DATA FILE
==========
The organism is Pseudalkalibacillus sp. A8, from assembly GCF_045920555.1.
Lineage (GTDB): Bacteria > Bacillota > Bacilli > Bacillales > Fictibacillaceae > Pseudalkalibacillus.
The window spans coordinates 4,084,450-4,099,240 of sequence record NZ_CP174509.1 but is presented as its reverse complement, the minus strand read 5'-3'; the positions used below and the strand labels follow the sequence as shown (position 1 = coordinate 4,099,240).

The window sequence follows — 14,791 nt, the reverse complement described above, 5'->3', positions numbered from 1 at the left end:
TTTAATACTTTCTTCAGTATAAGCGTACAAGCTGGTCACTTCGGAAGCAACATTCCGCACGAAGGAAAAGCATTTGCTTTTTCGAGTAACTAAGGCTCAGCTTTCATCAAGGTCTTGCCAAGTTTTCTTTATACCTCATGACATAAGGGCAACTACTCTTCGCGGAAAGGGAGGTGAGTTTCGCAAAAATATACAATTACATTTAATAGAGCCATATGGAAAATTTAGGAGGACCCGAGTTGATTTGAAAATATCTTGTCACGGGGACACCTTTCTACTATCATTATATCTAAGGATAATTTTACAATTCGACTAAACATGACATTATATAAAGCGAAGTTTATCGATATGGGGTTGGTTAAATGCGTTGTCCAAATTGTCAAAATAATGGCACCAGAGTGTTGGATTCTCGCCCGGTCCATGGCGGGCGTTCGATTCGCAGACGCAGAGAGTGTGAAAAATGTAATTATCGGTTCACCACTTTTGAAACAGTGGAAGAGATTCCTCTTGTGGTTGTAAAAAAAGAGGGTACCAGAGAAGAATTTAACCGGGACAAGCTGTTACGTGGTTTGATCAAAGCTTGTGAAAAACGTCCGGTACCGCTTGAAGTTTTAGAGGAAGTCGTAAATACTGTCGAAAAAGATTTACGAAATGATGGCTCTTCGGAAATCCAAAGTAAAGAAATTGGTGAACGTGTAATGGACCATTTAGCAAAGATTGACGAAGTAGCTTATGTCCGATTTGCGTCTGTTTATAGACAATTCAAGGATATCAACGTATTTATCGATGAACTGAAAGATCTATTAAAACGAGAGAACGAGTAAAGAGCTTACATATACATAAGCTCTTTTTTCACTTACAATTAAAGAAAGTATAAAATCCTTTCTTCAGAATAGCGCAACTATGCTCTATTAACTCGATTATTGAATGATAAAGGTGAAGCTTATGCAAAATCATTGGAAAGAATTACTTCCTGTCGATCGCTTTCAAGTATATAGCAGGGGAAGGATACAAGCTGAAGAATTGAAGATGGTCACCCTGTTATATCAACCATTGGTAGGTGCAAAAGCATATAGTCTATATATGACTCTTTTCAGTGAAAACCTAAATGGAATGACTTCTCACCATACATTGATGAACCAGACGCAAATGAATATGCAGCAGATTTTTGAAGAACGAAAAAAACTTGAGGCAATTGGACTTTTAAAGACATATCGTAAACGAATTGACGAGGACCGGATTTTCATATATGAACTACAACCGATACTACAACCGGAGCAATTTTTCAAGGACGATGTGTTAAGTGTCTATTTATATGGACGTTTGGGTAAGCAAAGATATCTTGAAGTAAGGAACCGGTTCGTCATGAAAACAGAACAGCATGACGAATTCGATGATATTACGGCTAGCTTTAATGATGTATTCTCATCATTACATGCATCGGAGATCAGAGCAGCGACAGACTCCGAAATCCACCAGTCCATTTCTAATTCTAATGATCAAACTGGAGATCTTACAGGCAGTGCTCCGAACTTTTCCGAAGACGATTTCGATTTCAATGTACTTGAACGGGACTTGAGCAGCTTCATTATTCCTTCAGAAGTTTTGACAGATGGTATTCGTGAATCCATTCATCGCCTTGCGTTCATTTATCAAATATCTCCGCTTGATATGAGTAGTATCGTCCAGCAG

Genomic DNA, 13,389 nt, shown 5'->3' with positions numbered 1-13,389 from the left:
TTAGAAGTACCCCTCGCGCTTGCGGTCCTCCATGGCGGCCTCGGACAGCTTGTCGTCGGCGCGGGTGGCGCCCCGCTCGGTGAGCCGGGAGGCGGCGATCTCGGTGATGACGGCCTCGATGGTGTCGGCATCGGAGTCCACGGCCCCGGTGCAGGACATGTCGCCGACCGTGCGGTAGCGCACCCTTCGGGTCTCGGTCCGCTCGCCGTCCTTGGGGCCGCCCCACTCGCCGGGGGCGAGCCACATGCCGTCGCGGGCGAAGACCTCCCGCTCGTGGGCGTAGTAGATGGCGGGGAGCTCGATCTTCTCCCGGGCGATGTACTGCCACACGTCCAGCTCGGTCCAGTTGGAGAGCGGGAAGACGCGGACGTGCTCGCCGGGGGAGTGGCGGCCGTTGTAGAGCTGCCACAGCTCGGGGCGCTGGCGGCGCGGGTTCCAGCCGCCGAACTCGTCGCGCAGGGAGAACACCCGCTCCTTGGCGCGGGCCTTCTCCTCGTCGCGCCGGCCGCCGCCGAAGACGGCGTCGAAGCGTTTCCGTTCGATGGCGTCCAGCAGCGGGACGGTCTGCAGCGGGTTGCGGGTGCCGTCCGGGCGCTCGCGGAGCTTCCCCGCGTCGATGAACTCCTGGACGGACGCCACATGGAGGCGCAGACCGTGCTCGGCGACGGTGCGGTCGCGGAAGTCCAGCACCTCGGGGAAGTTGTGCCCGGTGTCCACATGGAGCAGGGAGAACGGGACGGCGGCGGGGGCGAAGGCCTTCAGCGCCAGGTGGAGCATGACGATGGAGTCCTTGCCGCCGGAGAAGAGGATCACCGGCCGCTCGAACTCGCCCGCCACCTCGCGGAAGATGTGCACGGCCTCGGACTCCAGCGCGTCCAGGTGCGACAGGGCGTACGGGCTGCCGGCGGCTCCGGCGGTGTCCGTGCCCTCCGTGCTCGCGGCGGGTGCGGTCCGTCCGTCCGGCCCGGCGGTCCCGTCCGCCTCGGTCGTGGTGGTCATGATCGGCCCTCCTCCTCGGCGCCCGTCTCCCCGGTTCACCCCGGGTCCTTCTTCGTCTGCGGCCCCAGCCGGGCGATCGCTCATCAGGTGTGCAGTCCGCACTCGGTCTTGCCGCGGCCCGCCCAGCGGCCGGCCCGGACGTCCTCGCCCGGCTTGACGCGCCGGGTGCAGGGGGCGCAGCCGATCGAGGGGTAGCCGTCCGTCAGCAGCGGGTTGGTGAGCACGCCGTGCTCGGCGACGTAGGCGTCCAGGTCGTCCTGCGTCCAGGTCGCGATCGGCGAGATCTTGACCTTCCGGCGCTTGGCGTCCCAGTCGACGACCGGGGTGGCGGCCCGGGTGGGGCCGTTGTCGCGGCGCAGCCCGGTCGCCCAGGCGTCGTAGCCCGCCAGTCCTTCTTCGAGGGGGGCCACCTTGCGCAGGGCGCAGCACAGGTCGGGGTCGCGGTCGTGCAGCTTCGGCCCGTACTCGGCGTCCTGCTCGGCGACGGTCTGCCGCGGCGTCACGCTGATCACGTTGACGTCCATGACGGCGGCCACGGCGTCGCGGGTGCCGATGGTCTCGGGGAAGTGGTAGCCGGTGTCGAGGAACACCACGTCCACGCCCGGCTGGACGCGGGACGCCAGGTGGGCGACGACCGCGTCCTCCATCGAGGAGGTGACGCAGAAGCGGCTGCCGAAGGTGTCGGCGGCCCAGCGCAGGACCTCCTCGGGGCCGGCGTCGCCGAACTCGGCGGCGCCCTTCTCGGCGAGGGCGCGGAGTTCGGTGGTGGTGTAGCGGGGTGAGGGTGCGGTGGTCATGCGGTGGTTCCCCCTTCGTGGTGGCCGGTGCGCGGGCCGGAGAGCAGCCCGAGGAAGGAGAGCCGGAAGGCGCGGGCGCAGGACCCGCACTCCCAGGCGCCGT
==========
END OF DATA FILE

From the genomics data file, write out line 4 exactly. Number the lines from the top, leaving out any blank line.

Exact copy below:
The window sequence follows — 14,791 nt, the reverse complement described above, 5'->3', positions numbered from 1 at the left end: